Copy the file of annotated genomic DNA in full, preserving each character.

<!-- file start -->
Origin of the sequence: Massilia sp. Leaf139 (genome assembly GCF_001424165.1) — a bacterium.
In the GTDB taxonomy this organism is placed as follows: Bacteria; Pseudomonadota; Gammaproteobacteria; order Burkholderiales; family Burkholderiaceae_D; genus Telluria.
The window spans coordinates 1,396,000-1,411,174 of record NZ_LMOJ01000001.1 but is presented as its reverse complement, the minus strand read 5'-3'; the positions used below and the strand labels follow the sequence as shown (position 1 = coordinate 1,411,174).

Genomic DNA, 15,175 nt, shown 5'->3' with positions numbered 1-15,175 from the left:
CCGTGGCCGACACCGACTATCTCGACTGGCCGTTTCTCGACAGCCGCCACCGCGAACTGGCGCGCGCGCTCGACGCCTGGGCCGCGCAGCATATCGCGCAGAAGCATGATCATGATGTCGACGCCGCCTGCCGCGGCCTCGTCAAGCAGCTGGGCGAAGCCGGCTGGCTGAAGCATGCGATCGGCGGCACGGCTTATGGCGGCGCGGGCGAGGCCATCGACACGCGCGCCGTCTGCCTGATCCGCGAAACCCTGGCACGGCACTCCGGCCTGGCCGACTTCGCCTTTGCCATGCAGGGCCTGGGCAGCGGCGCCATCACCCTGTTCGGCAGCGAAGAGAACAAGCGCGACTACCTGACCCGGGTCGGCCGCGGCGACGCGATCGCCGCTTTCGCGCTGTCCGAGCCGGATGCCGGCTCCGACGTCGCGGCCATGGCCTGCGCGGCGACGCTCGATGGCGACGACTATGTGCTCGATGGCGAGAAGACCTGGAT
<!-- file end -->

Origin of the sequence: Massilia sp. Leaf139 (genome assembly GCF_001424165.1) — a bacterium.
In the GTDB taxonomy this organism is placed as follows: Bacteria; Pseudomonadota; Gammaproteobacteria; order Burkholderiales; family Burkholderiaceae_D; genus Telluria.
The window spans coordinates 1,396,000-1,411,174 of record NZ_LMOJ01000001.1 but is presented as its reverse complement, the minus strand read 5'-3'; the positions used below and the strand labels follow the sequence as shown (position 1 = coordinate 1,411,174).

Genomic DNA, 15,175 nt, shown 5'->3' with positions numbered 1-15,175 from the left:
CCGTGGCCGACACCGACTATCTCGACTGGCCGTTTCTCGACAGCCGCCACCGCGAACTGGCGCGCGCGCTCGACGCCTGGGCCGCGCAGCATATCGCGCAGAAGCATGATCATGATGTCGACGCCGCCTGCCGCGGCCTCGTCAAGCAGCTGGGCGAAGCCGGCTGGCTGAAGCATGCGATCGGCGGCACGGCTTATGGCGGCGCGGGCGAGGCCATCGACACGCGCGCCGTCTGCCTGATCCGCGAAACCCTGGCACGGCACTCCGGCCTGGCCGACTTCGCCTTTGCCATGCAGGGCCTGGGCAGCGGCGCCATCACCCTGTTCGGCAGCGAAGAGAACAAGCGCGACTACCTGACCCGGGTCGGCCGCGGCGACGCGATCGCCGCTTTCGCGCTGTCCGAGCCGGATGCCGGCTCCGACGTCGCGGCCATGGCCTGCGCGGCGACGCTCGATGGCGACGACTATGTGCTCGATGGCGAGAAGACCTGGAT